Last cylinder or +size or +sizeM or +sizeK (1-2, default 2): +300M (300 MB partition)
Command (m for help): t                     
   (set partition type)
Partition number (1-12): 1                  
   (specify which partition)
Hex code (type L to list codes): 83      
   (83 is Linux, 82 is Linux swap, press L for a list)
Changed system type of partition 1 to 83

Command (m for help): a                     
   (specify a bootable partition)
Partition number (1-12): 1                  
   (specify partition 1 as bootable)

After defining a partition using k or m to specify kilobytes or megabytes, run p to check for the ending cylinder. Do this before defining the next contiguous partition so that you do not waste space or have any overlap. After setting up all the partitions and exiting from fdisk with a w command, make a filesystem (mkfs, page 397) on each partition that is to hold a filesystem (not swap). Use mkswap (page 435) to create a swap partition. You can use e2label (page 396) to label partitions.

Setting Up a Dual-Boot System

A dual-boot system is one that can boot one of two operating systems. Dual-boot in this section refers to a system that can boot Windows or Linux. The biggest problem in setting up a dual-boot system, assuming you want to add Linux to a Windows system, is finding disk space for Linux. The Linux+WindowsNT mini-HOWTO covers installing Linux first and Windows NT second or the other way around. The next section discusses several ways to create the needed space.

Creating Free Space on a Windows System

Typically, you install Red Hat Linux in free space on a hard disk. In order to add Red Hat Linux to a Windows system, you must provide enough free space (refer to "Disk space" on page 25) on a hard disk that already contains Windows. There are several ways to provide/create free space. Following are some ways, from easiest to most difficult:

If there is sufficient free space on the Windows disk, you can install Linux there. This technique is best, but there is rarely enough free space on an installed hard disk.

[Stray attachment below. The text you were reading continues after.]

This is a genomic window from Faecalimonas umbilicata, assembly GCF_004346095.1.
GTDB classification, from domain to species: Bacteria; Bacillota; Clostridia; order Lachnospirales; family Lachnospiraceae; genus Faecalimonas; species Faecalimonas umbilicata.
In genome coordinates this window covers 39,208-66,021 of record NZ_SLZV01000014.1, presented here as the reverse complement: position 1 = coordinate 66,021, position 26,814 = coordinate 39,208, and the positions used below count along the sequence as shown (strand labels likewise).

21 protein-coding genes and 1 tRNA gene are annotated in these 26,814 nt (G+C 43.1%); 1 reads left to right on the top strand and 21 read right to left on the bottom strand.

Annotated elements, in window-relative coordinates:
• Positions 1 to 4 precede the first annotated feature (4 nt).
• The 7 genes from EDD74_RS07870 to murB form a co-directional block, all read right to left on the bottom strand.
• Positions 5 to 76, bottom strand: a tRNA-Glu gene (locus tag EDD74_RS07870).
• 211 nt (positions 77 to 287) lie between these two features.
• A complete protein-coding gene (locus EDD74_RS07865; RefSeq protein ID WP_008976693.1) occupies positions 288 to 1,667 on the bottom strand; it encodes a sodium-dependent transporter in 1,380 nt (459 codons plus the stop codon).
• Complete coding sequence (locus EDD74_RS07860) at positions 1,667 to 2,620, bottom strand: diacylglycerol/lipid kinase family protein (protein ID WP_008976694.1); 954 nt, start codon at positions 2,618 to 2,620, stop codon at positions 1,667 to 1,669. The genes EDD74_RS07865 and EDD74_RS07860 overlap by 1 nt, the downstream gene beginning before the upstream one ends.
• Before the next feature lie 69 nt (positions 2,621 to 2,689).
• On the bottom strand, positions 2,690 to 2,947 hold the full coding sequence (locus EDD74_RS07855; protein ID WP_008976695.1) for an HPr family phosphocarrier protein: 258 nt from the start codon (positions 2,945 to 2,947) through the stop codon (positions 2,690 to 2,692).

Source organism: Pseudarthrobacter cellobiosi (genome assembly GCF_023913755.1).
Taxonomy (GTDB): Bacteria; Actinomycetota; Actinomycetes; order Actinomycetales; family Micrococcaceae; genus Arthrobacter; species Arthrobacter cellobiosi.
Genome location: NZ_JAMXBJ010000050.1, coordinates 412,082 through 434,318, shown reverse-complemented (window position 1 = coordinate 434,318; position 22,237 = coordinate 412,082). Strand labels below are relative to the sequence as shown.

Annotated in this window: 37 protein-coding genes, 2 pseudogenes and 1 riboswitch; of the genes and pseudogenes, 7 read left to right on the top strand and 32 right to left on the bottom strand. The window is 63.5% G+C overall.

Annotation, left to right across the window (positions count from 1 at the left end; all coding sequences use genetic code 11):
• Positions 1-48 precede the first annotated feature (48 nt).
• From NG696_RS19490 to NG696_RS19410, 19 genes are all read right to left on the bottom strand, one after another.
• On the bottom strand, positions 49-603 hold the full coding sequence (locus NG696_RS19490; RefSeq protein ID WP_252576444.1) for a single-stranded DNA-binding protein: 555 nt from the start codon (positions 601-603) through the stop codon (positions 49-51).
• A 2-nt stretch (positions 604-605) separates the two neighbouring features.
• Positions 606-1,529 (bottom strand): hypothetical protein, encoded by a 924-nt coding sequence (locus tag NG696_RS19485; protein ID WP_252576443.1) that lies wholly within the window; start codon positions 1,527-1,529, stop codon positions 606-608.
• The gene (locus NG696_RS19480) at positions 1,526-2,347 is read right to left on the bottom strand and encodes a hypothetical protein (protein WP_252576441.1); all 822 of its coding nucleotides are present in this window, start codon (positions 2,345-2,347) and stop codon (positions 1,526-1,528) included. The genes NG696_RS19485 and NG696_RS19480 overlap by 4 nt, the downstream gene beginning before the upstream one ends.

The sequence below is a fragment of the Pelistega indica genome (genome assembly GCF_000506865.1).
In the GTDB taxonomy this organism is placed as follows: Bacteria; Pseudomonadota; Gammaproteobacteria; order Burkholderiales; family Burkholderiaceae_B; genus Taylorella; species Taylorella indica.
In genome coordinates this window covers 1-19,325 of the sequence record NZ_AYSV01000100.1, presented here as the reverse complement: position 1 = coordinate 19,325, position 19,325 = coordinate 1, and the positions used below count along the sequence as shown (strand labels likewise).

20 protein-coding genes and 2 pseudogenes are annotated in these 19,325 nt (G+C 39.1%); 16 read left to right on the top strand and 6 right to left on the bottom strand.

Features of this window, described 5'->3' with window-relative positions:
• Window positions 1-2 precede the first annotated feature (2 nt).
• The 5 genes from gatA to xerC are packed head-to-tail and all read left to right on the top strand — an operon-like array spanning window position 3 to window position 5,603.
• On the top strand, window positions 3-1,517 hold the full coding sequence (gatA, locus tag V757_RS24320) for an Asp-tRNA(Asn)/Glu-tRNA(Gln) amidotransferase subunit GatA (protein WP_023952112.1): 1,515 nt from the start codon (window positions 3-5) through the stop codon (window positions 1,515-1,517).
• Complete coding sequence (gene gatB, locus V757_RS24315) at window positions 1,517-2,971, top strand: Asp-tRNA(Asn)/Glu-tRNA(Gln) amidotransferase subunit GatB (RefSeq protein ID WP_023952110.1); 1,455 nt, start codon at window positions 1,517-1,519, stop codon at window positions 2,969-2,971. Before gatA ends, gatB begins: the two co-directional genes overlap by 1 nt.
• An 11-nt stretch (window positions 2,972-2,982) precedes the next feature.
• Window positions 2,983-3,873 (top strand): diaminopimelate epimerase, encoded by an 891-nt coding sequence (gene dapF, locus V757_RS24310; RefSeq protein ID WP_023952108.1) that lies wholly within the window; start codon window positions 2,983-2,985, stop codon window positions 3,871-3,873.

Add another disk drive to the system and install Linux on the new disk, which contains only free space. This technique is very easy and clean but requires a new disk drive.

If you can delete a big enough Windows partition, you can install Linux in its place. In order to delete a Windows partition, you must have multiple partitions under Windows and be willing to lose any data in the partition you delete. In many cases, you can move the data from the partition you delete to another Windows partition.

Once you are sure a partition contains no useful information, you can use Disk Druid to delete it when you install Linux: From the Disk Partition screen (page 49), choose to partition the disk with Disk Druid manually, highlight the partition you want to delete, and click the Delete button. After deleting the partition, you can install Red Hat Linux in the free space left by the partition you removed.

Installing Red Hat Linux as the Second Operating System

After creating enough free space on a Windows system (previous section), start installing Red Hat Linux. When you get to the Disk Partitioning Setup screen (page 49), you must choose manual partitioning if you need to delete a Windows partition. You can choose either automatic or manual partitioning if you already have free space to install Red Hat Linux in. If you partition the disk automatically, choose to keep all partitions and install Red Hat Linux in free space (page 27). If you partition the disk manually, use Disk Druid (page 53) to delete the appropriate Windows partition if necessary and create the Red Hat Linux partitions in the free space. When you boot, you will be able to choose which operating system you want to run.